The Body/Whitehorse Split 7″

bodywhitehorse

Here we are with another review. I originally planned on alternating music with beer, but I’m not drinking very frequently now that my semester has begun, so expect more music than beer for the next few months. Since my first couple of reviews were cassettes, I decided to select an excellent piece of vinyl this time around. This split is quite short, featuring only one short track from each group, but it still warrants repeated listens.

thebody

The Body are a two-piece experimental sludge group known for creating denser, uglier music than most bands with twice as many members. Their contribution to the split, “Just, Wretched,” starts things off in a proper chaotic fashion. While much of their recorded output features layers of samples, this song is bare bones sludgy filth. High-pitched shrieks fight down-tuned riffs and primal drums for control of the madness. Things slow to a hideous crawl about halfway through, which serves to highlight guitarist Chip King’s tortured vocals. The last minute or so of the track builds up to a percussive static wall which quickly vanishes rather than fading out, creating a tense moment of silence for the listener.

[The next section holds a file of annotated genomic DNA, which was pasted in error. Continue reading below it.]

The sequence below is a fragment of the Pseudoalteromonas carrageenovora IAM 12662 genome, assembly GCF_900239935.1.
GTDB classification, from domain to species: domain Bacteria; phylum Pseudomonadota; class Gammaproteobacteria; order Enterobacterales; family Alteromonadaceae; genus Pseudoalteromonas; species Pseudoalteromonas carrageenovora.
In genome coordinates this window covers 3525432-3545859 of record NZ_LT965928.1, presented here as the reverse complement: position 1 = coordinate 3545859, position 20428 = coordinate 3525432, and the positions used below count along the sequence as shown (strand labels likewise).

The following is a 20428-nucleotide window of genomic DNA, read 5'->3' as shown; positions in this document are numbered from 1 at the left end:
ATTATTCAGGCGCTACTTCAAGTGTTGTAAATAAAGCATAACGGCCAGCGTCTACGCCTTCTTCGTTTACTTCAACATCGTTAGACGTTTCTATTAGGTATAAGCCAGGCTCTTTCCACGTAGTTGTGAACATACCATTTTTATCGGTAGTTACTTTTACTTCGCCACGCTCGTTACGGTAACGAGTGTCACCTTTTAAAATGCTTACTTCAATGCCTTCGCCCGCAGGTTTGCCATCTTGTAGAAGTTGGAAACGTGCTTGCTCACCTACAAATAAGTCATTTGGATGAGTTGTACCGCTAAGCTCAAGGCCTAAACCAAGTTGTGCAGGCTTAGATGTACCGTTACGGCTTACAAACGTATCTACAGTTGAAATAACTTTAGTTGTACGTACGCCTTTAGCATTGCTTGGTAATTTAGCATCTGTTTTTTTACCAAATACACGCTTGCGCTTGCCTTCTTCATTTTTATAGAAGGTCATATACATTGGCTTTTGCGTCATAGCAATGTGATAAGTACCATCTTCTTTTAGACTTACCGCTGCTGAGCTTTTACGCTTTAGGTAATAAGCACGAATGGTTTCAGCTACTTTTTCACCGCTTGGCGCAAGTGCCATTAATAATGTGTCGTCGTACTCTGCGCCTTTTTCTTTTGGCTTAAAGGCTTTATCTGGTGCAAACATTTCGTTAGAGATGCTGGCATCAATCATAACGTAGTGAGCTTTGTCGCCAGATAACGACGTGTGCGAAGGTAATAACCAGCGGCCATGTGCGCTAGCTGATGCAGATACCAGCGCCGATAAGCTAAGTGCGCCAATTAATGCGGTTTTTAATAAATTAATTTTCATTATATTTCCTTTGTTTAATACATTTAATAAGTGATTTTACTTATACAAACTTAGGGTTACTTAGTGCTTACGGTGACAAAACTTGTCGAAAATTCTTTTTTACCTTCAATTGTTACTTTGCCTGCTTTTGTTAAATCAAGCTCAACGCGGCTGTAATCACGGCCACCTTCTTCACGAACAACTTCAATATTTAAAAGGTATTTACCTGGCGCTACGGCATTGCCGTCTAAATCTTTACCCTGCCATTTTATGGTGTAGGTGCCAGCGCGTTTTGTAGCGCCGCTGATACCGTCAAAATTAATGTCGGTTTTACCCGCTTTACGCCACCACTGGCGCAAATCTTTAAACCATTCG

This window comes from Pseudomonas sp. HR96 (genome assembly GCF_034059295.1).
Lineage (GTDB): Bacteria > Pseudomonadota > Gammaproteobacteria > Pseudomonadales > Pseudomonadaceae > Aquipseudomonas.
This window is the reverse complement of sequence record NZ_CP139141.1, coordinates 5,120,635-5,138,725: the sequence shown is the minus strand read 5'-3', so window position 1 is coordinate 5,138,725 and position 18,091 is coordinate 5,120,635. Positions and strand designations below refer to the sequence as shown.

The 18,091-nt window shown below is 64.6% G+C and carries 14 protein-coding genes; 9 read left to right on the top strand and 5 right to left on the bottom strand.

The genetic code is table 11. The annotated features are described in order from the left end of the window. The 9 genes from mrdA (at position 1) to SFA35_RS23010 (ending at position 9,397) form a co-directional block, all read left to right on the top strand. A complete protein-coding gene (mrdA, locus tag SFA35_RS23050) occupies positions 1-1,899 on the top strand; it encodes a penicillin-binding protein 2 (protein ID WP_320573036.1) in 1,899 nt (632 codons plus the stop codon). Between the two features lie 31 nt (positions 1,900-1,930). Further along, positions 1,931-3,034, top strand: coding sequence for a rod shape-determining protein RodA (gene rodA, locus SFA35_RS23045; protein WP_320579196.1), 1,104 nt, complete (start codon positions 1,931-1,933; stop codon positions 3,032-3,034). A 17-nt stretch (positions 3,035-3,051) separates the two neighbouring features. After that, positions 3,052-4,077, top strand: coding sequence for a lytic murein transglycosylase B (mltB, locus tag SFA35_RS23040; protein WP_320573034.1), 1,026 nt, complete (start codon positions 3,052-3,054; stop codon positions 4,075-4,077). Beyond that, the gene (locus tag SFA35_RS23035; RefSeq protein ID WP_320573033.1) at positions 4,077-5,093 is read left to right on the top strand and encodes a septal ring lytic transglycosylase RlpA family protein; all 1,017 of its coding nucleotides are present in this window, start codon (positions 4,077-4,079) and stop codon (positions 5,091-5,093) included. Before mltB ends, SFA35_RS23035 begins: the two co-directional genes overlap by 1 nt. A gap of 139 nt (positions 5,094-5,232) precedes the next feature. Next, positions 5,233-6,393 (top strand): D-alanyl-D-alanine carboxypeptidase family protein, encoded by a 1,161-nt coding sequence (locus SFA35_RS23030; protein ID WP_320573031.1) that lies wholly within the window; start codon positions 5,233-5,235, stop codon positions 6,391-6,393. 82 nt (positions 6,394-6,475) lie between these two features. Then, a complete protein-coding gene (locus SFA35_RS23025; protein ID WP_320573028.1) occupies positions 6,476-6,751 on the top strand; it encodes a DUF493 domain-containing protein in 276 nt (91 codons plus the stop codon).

whitehorse

Flipping the record over, Australian doom/death crew Whitehorse‘s side of the split is equally vicious. Their song, “Fierce Reprisal,” is also a bit of a departure from the traditional Whitehorse sound, but it works quite well. Playing up their sludge influences rather than the harsh noise meets diSEMBOWELMENT worship they’re known for, this song really brings out their strengths as a live band. This song is both shorter and faster than any other track I’ve heard from them, but lasts the perfect length. Buzzsaw screeching from the band’s noise section accents the pummeling guitars as Whitehorse tramples the listener’s ears. As an individual who has been fortunate enough to witness these guys live, I highly recommend this track for somebody seeking to understand the live experience that is Whitehorse.

I can’t find this album for physical purchase online, but check out Discogs to see if you can snag one for yourself. It’s  definitely worth it.

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